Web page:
« Previous Page Table of Contents Next Page »

[Page 43]

Grinkiškis (Grinkishok)

55°34' 23°38'

Grinkiskis (Grinkishok in Yiddish) is a town in central Lithuania, about 35 km. northwest of the district administrative center of Kedainiai, sprawling on the shores of the Susve River. An estate under the name Grinkiskis was mentioned in historical documents dating back to the sixteenth century. During the Russian rule (1795–1915), the town was included under the jurisdiction of the Vilna Province (Gubernia), and since 1843, in the Kovno Gubernia. In the middle of the nineteenth century, Grinkishok became a county administrative center. The town maintained its status during the period of Independent Lithuania (1918–1940). During that period, in addition to the county offices, thirty shops and ateliers were maintained by local business people. During World War I the town was almost totally destroyed by heavy military action.

Old documents of the seventeenth century mention a wooden synagogue in Grinkishok, proving that at that time there was already a Jewish community in this town. Jews made their living in commerce, crafts and agriculture.

The list of contributors for the victims of the famine in Persia in 1871–1872 included 67 names of Grinkishok Jews, as published in the Hebrew newspaper HaMagid (see Appendix 1).

On the list of contributors for The Settlement of Eretz–Yisrael, names of 33 Grinkishok Jews appear, as published in the Hebrew newspaper HaMelitz (see Appendix 2).

In 1886 there were 558 Jewish residents, and by 1897 the numbers had swelled to 924. In spite of impressive growth of the Grinkishok population in the second half of the nineteenth century, the economic situation of the Jews was difficult. A report published by a local man in HaMelitz in May 1883 stated that during the last two years there were no candles in the Beth Midrash and no heating fuel, and the Gabaim's efforts to raise money were fruitless because the “buyers” of the aliyoth latorah were not able to pay. The situation was so bad, that a policeman would collect the debts on behalf of the authorities.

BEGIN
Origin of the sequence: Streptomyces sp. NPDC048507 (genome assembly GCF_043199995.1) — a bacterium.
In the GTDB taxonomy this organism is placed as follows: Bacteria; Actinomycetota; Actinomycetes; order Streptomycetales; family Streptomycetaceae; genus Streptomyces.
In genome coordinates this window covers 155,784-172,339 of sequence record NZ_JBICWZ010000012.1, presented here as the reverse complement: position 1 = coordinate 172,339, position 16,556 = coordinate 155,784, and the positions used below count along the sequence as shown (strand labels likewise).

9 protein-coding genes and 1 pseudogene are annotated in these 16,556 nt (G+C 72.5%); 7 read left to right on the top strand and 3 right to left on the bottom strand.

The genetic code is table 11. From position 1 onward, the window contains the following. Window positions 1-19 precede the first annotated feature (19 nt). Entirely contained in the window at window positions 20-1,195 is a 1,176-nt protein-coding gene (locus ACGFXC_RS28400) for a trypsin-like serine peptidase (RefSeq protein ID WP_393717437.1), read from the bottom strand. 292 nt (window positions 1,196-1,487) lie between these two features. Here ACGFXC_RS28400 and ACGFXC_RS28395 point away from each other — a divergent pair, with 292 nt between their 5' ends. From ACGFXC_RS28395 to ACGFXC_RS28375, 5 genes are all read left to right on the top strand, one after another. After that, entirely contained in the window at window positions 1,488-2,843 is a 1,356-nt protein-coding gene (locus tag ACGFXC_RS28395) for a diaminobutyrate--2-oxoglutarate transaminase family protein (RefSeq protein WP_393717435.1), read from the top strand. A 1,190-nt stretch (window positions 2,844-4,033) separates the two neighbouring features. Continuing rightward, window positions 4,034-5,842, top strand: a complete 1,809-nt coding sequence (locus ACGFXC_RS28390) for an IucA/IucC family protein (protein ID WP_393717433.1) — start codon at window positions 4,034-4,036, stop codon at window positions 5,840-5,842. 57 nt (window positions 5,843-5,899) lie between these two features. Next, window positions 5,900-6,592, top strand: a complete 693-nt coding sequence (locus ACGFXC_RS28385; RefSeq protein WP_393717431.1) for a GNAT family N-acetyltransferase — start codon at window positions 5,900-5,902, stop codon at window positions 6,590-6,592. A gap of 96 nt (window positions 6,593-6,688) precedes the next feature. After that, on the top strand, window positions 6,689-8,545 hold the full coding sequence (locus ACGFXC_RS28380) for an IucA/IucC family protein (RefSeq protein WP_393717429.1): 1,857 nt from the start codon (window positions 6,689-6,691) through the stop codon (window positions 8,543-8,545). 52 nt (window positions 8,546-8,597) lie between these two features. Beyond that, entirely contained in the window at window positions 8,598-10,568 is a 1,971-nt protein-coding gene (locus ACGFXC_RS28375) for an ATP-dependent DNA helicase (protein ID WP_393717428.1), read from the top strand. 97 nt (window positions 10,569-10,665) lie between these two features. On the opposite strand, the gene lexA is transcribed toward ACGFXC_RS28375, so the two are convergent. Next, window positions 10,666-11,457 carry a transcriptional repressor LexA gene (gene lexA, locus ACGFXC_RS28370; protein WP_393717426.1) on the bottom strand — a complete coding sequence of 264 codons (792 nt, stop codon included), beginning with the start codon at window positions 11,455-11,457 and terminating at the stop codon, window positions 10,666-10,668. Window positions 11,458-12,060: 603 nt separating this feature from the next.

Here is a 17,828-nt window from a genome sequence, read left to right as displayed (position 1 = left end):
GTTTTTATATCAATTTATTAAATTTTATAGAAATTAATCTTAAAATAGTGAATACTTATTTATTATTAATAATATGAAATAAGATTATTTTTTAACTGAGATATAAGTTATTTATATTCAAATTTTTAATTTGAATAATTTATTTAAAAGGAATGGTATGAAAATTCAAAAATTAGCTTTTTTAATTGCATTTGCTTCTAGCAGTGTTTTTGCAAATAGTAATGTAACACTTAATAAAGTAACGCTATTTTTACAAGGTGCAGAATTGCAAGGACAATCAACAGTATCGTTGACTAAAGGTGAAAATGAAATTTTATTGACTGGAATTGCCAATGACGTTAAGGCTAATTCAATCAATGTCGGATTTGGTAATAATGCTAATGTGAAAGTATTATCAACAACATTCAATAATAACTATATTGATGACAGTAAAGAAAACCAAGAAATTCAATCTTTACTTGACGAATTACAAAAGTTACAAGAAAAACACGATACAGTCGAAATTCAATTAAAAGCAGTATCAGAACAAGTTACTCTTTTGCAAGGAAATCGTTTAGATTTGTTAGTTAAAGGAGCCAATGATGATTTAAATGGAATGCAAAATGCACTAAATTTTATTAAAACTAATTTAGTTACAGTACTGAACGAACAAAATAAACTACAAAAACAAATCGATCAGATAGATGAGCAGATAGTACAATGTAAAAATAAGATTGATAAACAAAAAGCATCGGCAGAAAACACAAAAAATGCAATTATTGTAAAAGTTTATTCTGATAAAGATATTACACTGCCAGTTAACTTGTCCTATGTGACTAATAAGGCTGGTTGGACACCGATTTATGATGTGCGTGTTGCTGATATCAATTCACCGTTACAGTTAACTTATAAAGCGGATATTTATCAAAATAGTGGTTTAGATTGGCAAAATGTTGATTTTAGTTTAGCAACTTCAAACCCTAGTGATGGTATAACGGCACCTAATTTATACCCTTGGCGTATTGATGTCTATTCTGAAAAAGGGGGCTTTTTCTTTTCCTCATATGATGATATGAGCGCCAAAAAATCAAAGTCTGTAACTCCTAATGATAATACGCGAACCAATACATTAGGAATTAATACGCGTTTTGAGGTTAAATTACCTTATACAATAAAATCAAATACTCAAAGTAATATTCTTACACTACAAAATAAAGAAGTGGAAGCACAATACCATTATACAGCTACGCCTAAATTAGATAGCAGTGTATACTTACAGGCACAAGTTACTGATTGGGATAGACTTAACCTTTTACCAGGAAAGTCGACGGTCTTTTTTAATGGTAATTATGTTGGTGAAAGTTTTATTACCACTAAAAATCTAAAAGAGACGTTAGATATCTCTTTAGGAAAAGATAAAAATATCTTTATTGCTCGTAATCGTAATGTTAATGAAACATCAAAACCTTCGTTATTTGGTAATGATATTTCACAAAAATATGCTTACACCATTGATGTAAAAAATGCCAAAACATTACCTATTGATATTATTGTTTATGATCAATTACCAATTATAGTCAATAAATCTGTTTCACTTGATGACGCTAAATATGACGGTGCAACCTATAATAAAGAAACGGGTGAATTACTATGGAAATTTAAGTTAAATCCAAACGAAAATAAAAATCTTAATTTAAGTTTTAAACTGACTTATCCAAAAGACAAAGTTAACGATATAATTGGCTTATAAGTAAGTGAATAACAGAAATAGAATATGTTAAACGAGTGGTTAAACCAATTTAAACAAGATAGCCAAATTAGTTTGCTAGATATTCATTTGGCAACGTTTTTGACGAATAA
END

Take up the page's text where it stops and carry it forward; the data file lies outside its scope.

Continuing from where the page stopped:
A year before, the same newspaper announced that a Gemiluth Hesed society had been established in Grinkishok by the initiative of a young learned man Falek Kantorovitz.

The community had its own cemetery and a Heder as well as its own Shohet who also provided services to the nearby community of Beisagole (Baisogala).

[Page 44]

Rabbi Aryeh–Leib Duber ben Tsevi–Hirsh HaLevi Volpert served in Grinkishok from 1872 until World War I. From 1934, the official rabbi of the town was Meir–Leib Matz. He was also the last rabbi of that community and was murdered by the Lithuanians in 1941.

In 1921, four years after the establishment of Independent Lithuania, there were 250 Jewish persons living in Grinkishok. In the elections for the first Seimas (Parliament) of Lithuania in 1922, 130 Grinkishok Jews cast their votes for the Jewish lists: 84 voted for the Zionists, 38 for Akhduth (Agudath–Yisrael) and 8 for the Democrats.

According to the first population census, conducted by the government in 1923, there were 972 residents in town, of whom 235 (24%) were identified as Jews.

During that period, just as before the war, Jews derived their livelihood from shopkeeping and trades. Commercial activities took place mainly on a Tuesday, which was the weekly market day. According to the Government survey conducted in 1931, Jews of Grinkishok owned seven shops: three textile shops, two butchers, one watchmaker and jeweler, and one shop selling Singer sewing machines. The Jews also owned two flourmills and a bakery. In 1937, there were eight Jewish tradespeople: four butchers, one baker, one barber, one tailor and one photographer.

In 1939, there were 20 telephone subscribers in Grinkishok; four of them were Jewish.

A segment of Grinkishok Jews were supporters of the Zionist movement.

The results of the elections to the Zionist congresses are given in the table below:


Year Total Shkalim Total Votes Labor Party
Revisionists General
Grosmanists Mizrahi
16 1929 9 9 5 4
17 1931 8 8 7 1
18 1933 51 27 6 17 1
19 1935 22 12 9 1

Among the Zionist youth organizations, Benei–Akiva is listed as an active one.

[Page 45]

During the Soviet rule (1940–1941), Zionist activity was forbidden and several businesses were nationalized, including Jewish businesses.

When the German army invaded the Soviet Union on June 22nd, 1941, there were still twenty Jewish families living in Grinkishok. At the end of August 1941, armed Lithuanians led all the Jews to the nearby town of Krok (Krakes), and there, on September 2nd, 1941 (10th of Elul, 5701) they were murdered together with the Jews of Krakes and the surrounding areas.